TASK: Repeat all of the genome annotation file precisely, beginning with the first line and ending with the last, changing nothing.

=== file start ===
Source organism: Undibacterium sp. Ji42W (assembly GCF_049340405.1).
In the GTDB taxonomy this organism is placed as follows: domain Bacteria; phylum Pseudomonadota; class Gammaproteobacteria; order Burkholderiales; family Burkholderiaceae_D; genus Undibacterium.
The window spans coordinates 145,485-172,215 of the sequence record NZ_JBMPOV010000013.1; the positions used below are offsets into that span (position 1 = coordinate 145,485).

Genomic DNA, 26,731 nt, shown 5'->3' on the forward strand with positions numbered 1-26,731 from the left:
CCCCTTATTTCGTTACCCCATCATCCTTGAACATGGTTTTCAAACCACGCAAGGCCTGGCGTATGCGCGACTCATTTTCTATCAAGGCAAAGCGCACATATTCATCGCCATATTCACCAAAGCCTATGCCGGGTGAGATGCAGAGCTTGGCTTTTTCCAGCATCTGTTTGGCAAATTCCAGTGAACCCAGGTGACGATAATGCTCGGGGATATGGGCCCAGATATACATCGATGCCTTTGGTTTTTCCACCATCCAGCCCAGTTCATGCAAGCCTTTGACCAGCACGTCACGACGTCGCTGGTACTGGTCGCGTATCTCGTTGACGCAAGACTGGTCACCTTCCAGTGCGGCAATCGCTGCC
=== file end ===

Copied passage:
Source organism: Undibacterium sp. Ji42W (assembly GCF_049340405.1).
In the GTDB taxonomy this organism is placed as follows: domain Bacteria; phylum Pseudomonadota; class Gammaproteobacteria; order Burkholderiales; family Burkholderiaceae_D; genus Undibacterium.
The window spans coordinates 145,485-172,215 of the sequence record NZ_JBMPOV010000013.1; the positions used below are offsets into that span (position 1 = coordinate 145,485).

Genomic DNA, 26,731 nt, shown 5'->3' on the forward strand with positions numbered 1-26,731 from the left:
CCCCTTATTTCGTTACCCCATCATCCTTGAACATGGTTTTCAAACCACGCAAGGCCTGGCGTATGCGCGACTCATTTTCTATCAAGGCAAAGCGCACATATTCATCGCCATATTCACCAAAGCCTATGCCGGGTGAGATGCAGAGCTTGGCTTTTTCCAGCATCTGTTTGGCAAATTCCAGTGAACCCAGGTGACGATAATGCTCGGGGATATGGGCCCAGATATACATCGATGCCTTTGGTTTTTCCACCATCCAGCCCAGTTCATGCAAGCCTTTGACCAGCACGTCACGACGTCGCTGGTACTGGTCGCGTATCTCGTTGACGCAAGACTGGTCACCTTCCAGTGCGGCAATCGCTGCC